I find that life itself, and the natural consequences of your character's actions, will usually create all the drama you could want (and maybe more), as long as you're comfortable with letting the story reveal itself to you and you're not trying to fit everything into a more convenient box, whether for your own or the company's purposes.


Super: Sci-fi/Suspense/Adventure, with Superheroes

I thought that "Brand New Day" was rather clumsy. I like the way that DC handled their reboots, first with Crisis on Infinite Earths, then Infinite Crisis, Final Crisis, and Flashpoint. If you are going to break the world, make it EPIC! ;)

At least there seems to be no point hiding spoilers anymore.

I didn't like that Brand New Day had a lot of negative connotations. The idea of Peter Parker as a relatively successful man moving on with life with a wife was considered something that readers couldn't relate to. So instead, they made it where he never married a beautiful woman and lived with his aunt again. Because that's a way to tell readers who you think they are and who you think they should be. Then, on top of that, he gets drawn to resemble the writer and begins to date a girl named after the writer's daughter.

I don't see that one as being so much about the story, which features him supposedly doing something a little risky in Civil War, and then it being completely undone. A good commentary on a lot of risks taken in comic books, it seems.

Now this dying Wish and Superior Spider-Man stuff comes along, and it changes the story a great deal more than anything else. Gone is the idea of "With great power comes great responsibility". Ock never got that lesson, remember? He basically wants to show him up. Oh, and the villain won. I'm sure they'll come up with some way to bring back Peter Parker, but basically he got defeated in every possible way. Beat up, hated by all his allies and loved ones, and argued into seeming to be a worse person than a man who attempted to kill almost everyone on earth (I'm remembering Sally Floyd's speech to Captain America for some reason here).

Oh, and while we're at it, the villain also appears to be right because he's apparently also doing better than Peter did.

Wow. Well, that doesn't just spit on the character any. Make a character that you're supposed to relate to, then say that the forces of injustice he struggled against in the world not only win but are right to do so, that the a-holes you run into in life would be a better person than you and more competent?

As for John Cena, he's disliked a great deal because he's your standard all-American face that went stale in the early 90s who is invincible roughly on the level of Hulk Hogan, who has been over the hill since the early 90s, and because of his weak wrestling ability. There's a reason why The Rock, an iconic anti-hero of the late 90s, was so massively over when they faced off. That last part is only exacerbated by WWE being a poor representation of wrestling, especially with how much it favors big men and power styles.

I think people would be more willing to accept changes to characters if they weren't these sudden, messy retcons. Like Peter Parker's marriage in the first place. What gets on people's nerves more is the story equivalent of non sequiturs.

I think the actual Superior Spider-Man comics are a lot more ambivalent than that about whether the Otto Spider-Man actually is "superior" to Peter Parker - he clearly thinks he is, but he's crossing a lot of moral lines to do it. And Ock does explicitly get the greatest responsibility lesson in the climax of Dying Wish, which is the reason he's trying to be a superhero rather than just using Spidey's body to destroy the planet.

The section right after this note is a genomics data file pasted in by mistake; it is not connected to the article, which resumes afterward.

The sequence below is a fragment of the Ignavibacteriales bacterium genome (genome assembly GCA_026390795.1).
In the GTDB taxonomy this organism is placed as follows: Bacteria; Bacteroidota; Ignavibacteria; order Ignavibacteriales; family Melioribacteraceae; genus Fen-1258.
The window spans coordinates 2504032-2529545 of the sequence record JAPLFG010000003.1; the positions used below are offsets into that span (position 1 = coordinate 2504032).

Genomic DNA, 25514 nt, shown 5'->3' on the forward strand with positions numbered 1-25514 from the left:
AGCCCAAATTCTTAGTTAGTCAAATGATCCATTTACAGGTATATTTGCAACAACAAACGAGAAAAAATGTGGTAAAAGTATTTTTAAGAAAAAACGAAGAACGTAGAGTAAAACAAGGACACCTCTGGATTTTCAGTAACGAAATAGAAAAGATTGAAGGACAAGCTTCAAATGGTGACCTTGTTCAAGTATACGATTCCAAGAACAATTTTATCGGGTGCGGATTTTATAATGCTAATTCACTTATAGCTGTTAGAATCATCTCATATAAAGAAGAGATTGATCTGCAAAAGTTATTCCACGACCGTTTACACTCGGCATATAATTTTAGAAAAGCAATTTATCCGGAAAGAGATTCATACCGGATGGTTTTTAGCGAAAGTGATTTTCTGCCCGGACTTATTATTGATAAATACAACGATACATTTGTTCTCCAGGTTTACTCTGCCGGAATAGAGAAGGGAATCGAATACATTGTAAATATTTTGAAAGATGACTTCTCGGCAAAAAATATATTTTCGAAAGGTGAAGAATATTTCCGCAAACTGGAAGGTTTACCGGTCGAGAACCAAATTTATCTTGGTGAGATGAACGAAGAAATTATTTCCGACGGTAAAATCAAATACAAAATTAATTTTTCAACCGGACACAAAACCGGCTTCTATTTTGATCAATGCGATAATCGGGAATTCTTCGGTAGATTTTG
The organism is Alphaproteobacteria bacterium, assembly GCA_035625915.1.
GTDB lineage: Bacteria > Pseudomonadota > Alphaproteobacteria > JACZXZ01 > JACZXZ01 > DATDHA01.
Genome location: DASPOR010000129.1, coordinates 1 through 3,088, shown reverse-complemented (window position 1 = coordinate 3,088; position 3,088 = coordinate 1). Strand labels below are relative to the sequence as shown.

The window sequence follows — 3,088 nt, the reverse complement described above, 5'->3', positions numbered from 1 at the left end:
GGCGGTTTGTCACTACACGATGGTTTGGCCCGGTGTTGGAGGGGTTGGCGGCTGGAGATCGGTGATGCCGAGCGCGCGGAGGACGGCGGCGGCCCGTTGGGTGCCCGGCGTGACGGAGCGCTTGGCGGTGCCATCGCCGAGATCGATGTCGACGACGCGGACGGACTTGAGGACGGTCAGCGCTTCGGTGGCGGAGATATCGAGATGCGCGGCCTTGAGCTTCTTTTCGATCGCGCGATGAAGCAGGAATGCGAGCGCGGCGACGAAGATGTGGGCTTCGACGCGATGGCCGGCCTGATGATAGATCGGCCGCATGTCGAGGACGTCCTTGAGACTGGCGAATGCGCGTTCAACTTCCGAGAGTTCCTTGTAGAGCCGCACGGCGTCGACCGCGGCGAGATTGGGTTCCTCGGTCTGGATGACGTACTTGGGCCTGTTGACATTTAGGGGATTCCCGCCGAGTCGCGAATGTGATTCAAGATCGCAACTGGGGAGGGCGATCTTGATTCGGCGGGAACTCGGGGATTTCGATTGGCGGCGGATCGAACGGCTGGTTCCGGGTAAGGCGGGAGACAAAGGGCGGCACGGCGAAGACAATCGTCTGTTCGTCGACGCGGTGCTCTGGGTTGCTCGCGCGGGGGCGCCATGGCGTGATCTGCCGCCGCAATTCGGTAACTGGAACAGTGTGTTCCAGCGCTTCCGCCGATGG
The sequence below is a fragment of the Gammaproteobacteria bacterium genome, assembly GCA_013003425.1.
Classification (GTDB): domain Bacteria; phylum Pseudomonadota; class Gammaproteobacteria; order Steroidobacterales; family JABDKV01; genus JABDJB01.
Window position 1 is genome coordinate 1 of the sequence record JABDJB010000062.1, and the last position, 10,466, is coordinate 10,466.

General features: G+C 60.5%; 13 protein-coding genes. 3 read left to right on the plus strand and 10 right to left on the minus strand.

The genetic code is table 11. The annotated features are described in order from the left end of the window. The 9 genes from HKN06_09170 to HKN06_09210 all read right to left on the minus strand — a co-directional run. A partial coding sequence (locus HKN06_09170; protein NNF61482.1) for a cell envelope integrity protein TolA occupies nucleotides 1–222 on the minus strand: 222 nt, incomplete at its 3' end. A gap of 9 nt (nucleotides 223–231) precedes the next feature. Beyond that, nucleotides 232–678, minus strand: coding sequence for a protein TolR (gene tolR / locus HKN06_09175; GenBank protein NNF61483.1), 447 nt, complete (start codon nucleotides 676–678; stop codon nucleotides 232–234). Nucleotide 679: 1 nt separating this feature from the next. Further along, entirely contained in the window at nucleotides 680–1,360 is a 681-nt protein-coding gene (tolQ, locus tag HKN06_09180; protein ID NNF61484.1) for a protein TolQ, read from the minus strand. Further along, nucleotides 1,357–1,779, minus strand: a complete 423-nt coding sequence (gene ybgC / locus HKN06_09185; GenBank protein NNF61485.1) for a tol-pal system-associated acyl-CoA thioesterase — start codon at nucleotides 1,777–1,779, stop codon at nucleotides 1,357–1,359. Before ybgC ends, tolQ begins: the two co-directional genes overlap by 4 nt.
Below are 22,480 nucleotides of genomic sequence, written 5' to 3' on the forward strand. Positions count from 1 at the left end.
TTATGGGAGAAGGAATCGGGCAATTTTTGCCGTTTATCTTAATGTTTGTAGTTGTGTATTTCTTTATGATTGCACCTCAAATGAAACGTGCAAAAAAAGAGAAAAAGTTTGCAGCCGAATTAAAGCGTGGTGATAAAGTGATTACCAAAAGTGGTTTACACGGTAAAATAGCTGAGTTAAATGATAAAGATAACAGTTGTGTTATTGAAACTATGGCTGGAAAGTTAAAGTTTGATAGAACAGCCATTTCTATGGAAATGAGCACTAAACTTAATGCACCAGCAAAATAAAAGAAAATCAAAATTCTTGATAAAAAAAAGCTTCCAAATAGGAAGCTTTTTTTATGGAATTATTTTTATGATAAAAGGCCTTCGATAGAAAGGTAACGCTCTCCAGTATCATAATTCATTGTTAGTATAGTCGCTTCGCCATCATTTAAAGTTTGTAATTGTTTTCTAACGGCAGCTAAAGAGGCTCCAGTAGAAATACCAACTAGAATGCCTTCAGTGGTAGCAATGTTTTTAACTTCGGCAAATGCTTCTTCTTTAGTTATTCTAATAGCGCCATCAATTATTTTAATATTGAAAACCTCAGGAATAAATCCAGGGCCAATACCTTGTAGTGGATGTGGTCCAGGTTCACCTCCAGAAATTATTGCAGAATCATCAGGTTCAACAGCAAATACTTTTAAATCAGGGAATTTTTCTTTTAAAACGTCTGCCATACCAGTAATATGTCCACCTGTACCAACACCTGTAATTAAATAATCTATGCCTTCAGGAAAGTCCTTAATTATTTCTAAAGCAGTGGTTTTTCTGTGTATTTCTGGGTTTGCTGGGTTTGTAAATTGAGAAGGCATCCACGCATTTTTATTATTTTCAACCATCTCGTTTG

And as people have said above, both the BND and Superior stories are interesting examples of ways to continue a serial that has been running for 50 years and trying to both preserve its essence and seem "new". Brand New Day was interesting because it did have a lot of decent creators doing good work, but never seemed to quite connect with people just because it was so openly backward-looking. Whereas Superior seems to be doing well by seeming genuinely innovative.

Uh oh, Psycho Gecko answered my wrestling comment. Now you'll never get me off of this thread ;)

I agree with Cena being stale, but he's not a bad wrestler. He's not a good wrestler, certainly not on the level of Bryan, Punk, or Cesaro, but he's very good at telling a story in the ring (which is what Hogan was famous for). I think if he revamped his move set (and adding the STF was a great start) he would be better accepted by the Internet Wrestling Community.

Wouldn't it be nice if, just once, the fans got a few fantasies fulfilled by the book, instead of writer's finding new ways to reverse progress and all that? Maybe instead of Parker failing to stop Doc Ock like his hallucination of Uncle Ben urged him to do, they could have something called One Good Day.

If they're just going to undo all the development later, then it can't hurt, and at least it'll give fans a reason to keep reading despite knowing that all the stories they're seeing are about to be erased like Trotsky. They're keeping it fresh by hitting a reset button on character growth, so why not get some fanservice in there too. The good kind of fanservice, where awesome happens.

And Casanders, even Hogan had some wrestling ability, if early stories from Japan are to be believed, but the WWE likes to gut people's movesets, and it's generally not as friendly toward the indies, which is a shame if you see Bryan and Punk. I'd look forward to good things from Claudio too. His moves look great, particularly that European uppercut of his, the guy's good at working with smaller wrestlers, and he can move a little better than most people realize. I pimp this clip all the time, but it's actually relevant this time:

I'd keep an eye out for Sami Zayn if the talent of El Generico isn't handicapped.